Abstract
The evolutionary trajectories of complex traits are constrained by levels of genetic variation as well as genetic correlations among traits. As the ultimate source of all genetic variation is mutation, the distribution of mutations entering populations profoundly affects standing variation and genetic correlations. Here we use an individualbased simulation model to investigate how natural selection and gene interactions (that is, epistasis) shape the evolution of mutational processes affecting complex traits. We find that the presence of epistasis allows natural selection to mould the distribution of mutations, such that mutational effects align with the selection surface. Consequently, novel mutations tend to be more compatible with the current forces of selection acting on the population. These results suggest that in many cases mutational effects should be seen as an outcome of natural selection rather than as an unbiased source of genetic variation that is independent of other evolutionary processes.
Introduction
The relationship between the genotype and the phenotype, sometimes called the genotype–phenotype map, has taken centre stage in the study of complex traits for very good reasons^{1,2}. For instance, many important human disorders, such as susceptibility to heart disease or Alzheimer’s disease, are determined by numerous genetic loci as well as environmental effects, thrusting these traits directly into the realm of quantitative genetics^{3,4}. An understanding of how genes and the environment conspire to shape these traits might lead to better screening and treatment options. The complexity of the problem calls for an approach based on correlations of genetic variants with trait values, either in the context of genomewide association studies or quantitative trait locus mapping^{5,6}, but these approaches typically identify genetic loci that explain only a small fraction of the genetic variance in these sorts of complex traits^{7}. This insufficiency problem has led to a widespread appreciation that interactions among genes, a phenomenon called epistasis in the quantitative genetics literature, could make a substantial contribution to the genetic variation in complex traits^{5,6,7,8,9}, although the matter is still hotly debated^{10,11,12}.
An added wrinkle to these considerations is that traits do not exist in isolation from other traits. Individuals who express one trait, such as hypertension, may display a tendency to express other traits, such as diabetes^{13}. In other words, different traits can be genetically correlated, and from an evolutionary standpoint we would like to understand how such genetic correlations arise and constrain populationlevel processes^{14}. Genetic correlations can arise from a number of factors, and chief among them are natural selection and mutation^{15,16}. If certain trait combinations confer a fitness advantage relative to others, then the variants that work well in combination will tend to be inherited together due to the increased fitness of their bearers^{17}. From a mutation standpoint, if a mutation that affects one trait in a positive fashion also affects a second trait in a similar direction due to pleiotropy, then these new mutations will contribute to a genetic correlation between traits. This source of genetic correlations can be very strong indeed^{18,19,20}. Given the central role of this ‘mutational architecture’ in the evolution of complex traits and the apparent importance of epistasis as revealed by studies of quantitative trait loci^{9,21,22,23,24,25}, our goal in the present study is to investigate how epistasis influences the spectrum of mutations entering populations and how the evolution of mutational effects in turn constrains the genetic architecture of complex traits at the population level. Our results show that epistasis allows the mutational architecture of the multivariate phenotype to be shaped by natural selection and that the evolution of the mutational architecture in turn affects standing levels of genetic variance and the ability of a population to respond to selection.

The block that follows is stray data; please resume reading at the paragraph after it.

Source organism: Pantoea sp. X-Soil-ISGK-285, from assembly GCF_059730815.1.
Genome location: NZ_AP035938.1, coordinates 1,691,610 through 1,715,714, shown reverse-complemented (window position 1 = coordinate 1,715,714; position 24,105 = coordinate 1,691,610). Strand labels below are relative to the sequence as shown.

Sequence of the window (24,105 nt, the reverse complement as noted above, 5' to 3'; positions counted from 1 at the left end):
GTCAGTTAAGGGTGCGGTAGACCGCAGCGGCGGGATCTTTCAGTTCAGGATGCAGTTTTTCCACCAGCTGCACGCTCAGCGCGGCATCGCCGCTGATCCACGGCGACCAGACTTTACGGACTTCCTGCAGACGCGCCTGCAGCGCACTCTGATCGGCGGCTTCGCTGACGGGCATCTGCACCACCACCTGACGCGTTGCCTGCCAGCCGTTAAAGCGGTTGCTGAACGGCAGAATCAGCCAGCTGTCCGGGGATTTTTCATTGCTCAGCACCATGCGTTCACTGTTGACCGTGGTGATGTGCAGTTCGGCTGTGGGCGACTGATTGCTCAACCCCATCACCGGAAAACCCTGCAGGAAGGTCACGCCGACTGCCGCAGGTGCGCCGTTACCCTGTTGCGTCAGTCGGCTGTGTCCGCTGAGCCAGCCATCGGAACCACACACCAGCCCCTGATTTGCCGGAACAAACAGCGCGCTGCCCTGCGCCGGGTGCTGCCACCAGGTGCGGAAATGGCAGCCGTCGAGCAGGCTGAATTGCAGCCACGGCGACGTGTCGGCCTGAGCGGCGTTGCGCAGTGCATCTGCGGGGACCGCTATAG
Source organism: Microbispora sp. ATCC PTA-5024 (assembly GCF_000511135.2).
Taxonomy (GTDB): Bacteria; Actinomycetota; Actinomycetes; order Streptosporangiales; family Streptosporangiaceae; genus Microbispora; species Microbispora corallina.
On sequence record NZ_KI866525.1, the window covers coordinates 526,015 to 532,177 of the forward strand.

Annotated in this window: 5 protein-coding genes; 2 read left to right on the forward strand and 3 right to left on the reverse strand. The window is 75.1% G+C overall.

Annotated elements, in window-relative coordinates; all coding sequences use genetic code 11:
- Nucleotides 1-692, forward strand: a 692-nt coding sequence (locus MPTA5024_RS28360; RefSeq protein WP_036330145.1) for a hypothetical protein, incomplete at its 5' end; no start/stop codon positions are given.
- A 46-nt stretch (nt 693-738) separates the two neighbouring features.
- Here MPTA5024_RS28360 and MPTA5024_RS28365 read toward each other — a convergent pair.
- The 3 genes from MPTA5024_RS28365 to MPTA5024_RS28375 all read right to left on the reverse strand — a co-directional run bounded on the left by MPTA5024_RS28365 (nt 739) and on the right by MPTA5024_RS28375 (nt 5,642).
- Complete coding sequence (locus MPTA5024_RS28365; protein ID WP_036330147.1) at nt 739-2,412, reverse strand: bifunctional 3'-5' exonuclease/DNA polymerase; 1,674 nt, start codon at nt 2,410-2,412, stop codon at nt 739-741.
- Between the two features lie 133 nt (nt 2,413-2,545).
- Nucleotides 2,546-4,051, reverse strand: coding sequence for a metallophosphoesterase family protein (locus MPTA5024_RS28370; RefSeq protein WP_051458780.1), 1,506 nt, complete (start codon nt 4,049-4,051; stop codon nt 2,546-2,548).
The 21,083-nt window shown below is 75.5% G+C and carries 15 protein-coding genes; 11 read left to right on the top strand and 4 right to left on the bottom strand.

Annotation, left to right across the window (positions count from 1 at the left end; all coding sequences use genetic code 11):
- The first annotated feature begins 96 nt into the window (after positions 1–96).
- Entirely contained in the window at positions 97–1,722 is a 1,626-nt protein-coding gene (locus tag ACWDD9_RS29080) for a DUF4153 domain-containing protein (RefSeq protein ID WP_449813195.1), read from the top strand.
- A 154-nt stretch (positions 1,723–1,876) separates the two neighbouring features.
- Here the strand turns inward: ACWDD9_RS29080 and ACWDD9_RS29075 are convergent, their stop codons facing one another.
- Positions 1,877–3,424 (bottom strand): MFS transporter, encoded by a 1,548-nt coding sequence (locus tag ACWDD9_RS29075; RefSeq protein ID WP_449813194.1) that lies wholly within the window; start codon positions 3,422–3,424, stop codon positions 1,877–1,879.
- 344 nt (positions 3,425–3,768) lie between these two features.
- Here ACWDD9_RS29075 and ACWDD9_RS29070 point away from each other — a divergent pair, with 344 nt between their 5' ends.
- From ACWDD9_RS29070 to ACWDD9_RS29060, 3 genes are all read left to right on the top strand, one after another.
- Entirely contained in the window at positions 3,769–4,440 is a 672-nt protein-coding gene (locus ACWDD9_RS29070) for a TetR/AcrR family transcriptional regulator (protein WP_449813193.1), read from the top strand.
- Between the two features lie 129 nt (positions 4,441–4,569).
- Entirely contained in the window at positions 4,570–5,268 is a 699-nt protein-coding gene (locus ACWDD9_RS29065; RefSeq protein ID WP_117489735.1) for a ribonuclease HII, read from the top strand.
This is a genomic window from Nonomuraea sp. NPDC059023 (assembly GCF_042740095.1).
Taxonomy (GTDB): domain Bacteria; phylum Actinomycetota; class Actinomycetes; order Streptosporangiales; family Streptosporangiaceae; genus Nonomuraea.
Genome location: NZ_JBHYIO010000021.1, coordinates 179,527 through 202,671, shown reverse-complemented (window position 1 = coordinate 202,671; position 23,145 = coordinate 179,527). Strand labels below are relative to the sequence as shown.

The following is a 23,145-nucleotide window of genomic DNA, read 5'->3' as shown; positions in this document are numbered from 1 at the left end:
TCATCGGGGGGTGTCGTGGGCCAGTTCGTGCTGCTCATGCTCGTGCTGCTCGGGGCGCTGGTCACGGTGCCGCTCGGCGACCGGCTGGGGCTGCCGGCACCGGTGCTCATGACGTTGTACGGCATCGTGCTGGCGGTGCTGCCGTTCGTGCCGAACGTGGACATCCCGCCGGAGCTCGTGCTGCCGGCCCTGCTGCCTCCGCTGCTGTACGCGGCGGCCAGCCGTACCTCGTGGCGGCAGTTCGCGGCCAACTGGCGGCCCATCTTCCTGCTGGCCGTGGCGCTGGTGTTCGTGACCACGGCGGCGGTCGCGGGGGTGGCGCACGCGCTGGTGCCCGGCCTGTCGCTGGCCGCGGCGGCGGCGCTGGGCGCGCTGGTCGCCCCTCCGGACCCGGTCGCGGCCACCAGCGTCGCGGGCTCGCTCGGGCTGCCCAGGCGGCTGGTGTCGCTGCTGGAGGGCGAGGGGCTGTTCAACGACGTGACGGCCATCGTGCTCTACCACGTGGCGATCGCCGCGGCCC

Results
The epistasis model
We model epistasis using an individualbased Monte Carlo approach to simulate a population of N individuals, each of which has a twotrait phenotype determined by both genetic and environmental effects. The genetic effects arise from a suite of n loci, each of which is pleiotropic and potentially epistatic. Epistasis is included using the multilinear approach^{26,27,28}, which has been employed extensively to study the effects of epistasis on a singletrait phenotype^{29,30,31}. Our implementation allows pairwise interactions among all loci. As the loci are pleiotropic, the epistatic effects can occur within or between trait effects. Our model accommodates both types of epistasis. An individual’s phenotype is determined by the sum of additive effects and epistatic terms (see Methods), plus an environmental effect drawn from a normal distribution with a mean of zero and variance of one. The life cycle consists of (1) random mating, (2) production of offspring, including mutation and recombination, (3) natural selection specified by a bivariate Gaussian individual selection surface (summarized by the ωmatrix) and (4) population regulation (see Methods for more details). We start with a core set of parameter values (Table 1) and vary numerous combinations of parameters to investigate the evolution of the genetic variance and mutational architecture under a wide range of biologically plausible conditions. For each combination of parameters, we run the simulation for 5,000 initial generations to reach a balance between selection, mutation and genetic drift. These initial generations are followed by 5,000 experimental generations, during which we calculate variables of interest (see Methods). For each parameter combination, we conduct 20 independent runs of the complete simulation, including the 5,000 initial and 5,000 experimental generations. We average values of interest across these 20 independent runs. Our main variables of interest in the present model are the mutational variances (M_{11} and M_{22}) and mutational correlation (r_{M}), which together describe the distribution of the phenotypic effects of new mutations entering the population and can be thought of as the mutational architecture of the twotrait phenotype, which we will also refer to as the Mmatrix. We are also interested in the variables describing the distribution of genetic variation in the population, including the total genetic variances and covariance (_{11}V_{G}, _{22}V_{G} and _{12}V_{G}), the additive genetic variances and covariance (_{11}V_{A}, _{22}V_{A} and _{12}V_{A}), and the epistatic genetic variances and covariance (_{11}V_{AA}, _{22}V_{AA} and _{12}V_{AA}). The additive genetic variances and covariances determine the response of the population mean to selection, and are often organized into a matrix known as the Gmatrix.